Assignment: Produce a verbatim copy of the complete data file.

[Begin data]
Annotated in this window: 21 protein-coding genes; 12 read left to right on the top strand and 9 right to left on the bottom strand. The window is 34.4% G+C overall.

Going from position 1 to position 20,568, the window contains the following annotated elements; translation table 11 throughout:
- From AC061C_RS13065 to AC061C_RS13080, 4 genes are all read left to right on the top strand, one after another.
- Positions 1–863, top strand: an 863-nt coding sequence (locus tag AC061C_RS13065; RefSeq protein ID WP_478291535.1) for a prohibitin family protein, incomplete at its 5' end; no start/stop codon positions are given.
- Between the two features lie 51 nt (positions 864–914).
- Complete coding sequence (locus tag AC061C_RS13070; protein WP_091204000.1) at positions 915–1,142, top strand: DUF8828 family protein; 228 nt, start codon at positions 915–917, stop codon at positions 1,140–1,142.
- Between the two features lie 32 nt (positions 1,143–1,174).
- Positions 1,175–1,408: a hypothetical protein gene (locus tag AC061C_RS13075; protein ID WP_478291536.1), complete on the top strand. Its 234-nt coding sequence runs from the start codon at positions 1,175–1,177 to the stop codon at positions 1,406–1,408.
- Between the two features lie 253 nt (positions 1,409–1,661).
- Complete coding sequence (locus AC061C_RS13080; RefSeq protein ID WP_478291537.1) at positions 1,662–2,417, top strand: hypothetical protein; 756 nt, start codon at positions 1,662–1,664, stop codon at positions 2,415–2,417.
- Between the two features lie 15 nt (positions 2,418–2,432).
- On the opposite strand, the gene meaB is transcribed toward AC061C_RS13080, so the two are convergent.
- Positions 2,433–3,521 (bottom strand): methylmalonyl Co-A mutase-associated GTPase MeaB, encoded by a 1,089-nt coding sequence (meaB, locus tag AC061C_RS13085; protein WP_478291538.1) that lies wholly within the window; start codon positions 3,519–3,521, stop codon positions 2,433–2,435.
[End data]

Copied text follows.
Annotated in this window: 21 protein-coding genes; 12 read left to right on the top strand and 9 right to left on the bottom strand. The window is 34.4% G+C overall.

Going from position 1 to position 20,568, the window contains the following annotated elements; translation table 11 throughout:
- From AC061C_RS13065 to AC061C_RS13080, 4 genes are all read left to right on the top strand, one after another.
- Positions 1–863, top strand: an 863-nt coding sequence (locus tag AC061C_RS13065; RefSeq protein ID WP_478291535.1) for a prohibitin family protein, incomplete at its 5' end; no start/stop codon positions are given.
- Between the two features lie 51 nt (positions 864–914).
- Complete coding sequence (locus tag AC061C_RS13070; protein WP_091204000.1) at positions 915–1,142, top strand: DUF8828 family protein; 228 nt, start codon at positions 915–917, stop codon at positions 1,140–1,142.
- Between the two features lie 32 nt (positions 1,143–1,174).
- Positions 1,175–1,408: a hypothetical protein gene (locus tag AC061C_RS13075; protein ID WP_478291536.1), complete on the top strand. Its 234-nt coding sequence runs from the start codon at positions 1,175–1,177 to the stop codon at positions 1,406–1,408.
- Between the two features lie 253 nt (positions 1,409–1,661).
- Complete coding sequence (locus AC061C_RS13080; RefSeq protein ID WP_478291537.1) at positions 1,662–2,417, top strand: hypothetical protein; 756 nt, start codon at positions 1,662–1,664, stop codon at positions 2,415–2,417.
- Between the two features lie 15 nt (positions 2,418–2,432).
- On the opposite strand, the gene meaB is transcribed toward AC061C_RS13080, so the two are convergent.
- Positions 2,433–3,521 (bottom strand): methylmalonyl Co-A mutase-associated GTPase MeaB, encoded by a 1,089-nt coding sequence (meaB, locus tag AC061C_RS13085; protein WP_478291538.1) that lies wholly within the window; start codon positions 3,519–3,521, stop codon positions 2,433–2,435.